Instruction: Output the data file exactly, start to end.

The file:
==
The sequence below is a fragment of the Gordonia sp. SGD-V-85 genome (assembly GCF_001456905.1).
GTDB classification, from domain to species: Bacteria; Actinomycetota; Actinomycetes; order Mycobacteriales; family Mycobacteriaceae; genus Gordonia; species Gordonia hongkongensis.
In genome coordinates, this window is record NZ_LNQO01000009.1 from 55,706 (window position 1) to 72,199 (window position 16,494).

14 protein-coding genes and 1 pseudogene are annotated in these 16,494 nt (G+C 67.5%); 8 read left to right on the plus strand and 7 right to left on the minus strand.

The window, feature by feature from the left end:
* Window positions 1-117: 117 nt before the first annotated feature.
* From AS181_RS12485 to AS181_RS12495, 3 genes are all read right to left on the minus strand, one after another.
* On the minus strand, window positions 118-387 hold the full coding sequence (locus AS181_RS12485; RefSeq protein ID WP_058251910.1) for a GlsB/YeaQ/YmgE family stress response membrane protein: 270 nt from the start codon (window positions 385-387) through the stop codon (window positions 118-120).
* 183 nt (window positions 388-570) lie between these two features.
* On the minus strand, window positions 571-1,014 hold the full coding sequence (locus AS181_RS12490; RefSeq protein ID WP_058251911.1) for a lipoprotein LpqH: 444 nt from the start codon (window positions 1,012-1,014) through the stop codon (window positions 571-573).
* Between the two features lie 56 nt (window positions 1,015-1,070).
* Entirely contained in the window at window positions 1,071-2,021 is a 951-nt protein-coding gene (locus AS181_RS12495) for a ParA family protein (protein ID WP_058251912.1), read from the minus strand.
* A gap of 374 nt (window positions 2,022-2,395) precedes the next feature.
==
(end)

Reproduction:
The sequence below is a fragment of the Gordonia sp. SGD-V-85 genome (assembly GCF_001456905.1).
GTDB classification, from domain to species: Bacteria; Actinomycetota; Actinomycetes; order Mycobacteriales; family Mycobacteriaceae; genus Gordonia; species Gordonia hongkongensis.
In genome coordinates, this window is record NZ_LNQO01000009.1 from 55,706 (window position 1) to 72,199 (window position 16,494).

14 protein-coding genes and 1 pseudogene are annotated in these 16,494 nt (G+C 67.5%); 8 read left to right on the plus strand and 7 right to left on the minus strand.

The window, feature by feature from the left end:
* Window positions 1-117: 117 nt before the first annotated feature.
* From AS181_RS12485 to AS181_RS12495, 3 genes are all read right to left on the minus strand, one after another.
* On the minus strand, window positions 118-387 hold the full coding sequence (locus AS181_RS12485; RefSeq protein ID WP_058251910.1) for a GlsB/YeaQ/YmgE family stress response membrane protein: 270 nt from the start codon (window positions 385-387) through the stop codon (window positions 118-120).
* 183 nt (window positions 388-570) lie between these two features.
* On the minus strand, window positions 571-1,014 hold the full coding sequence (locus AS181_RS12490; RefSeq protein ID WP_058251911.1) for a lipoprotein LpqH: 444 nt from the start codon (window positions 1,012-1,014) through the stop codon (window positions 571-573).
* Between the two features lie 56 nt (window positions 1,015-1,070).
* Entirely contained in the window at window positions 1,071-2,021 is a 951-nt protein-coding gene (locus AS181_RS12495) for a ParA family protein (protein ID WP_058251912.1), read from the minus strand.
* A gap of 374 nt (window positions 2,022-2,395) precedes the next feature.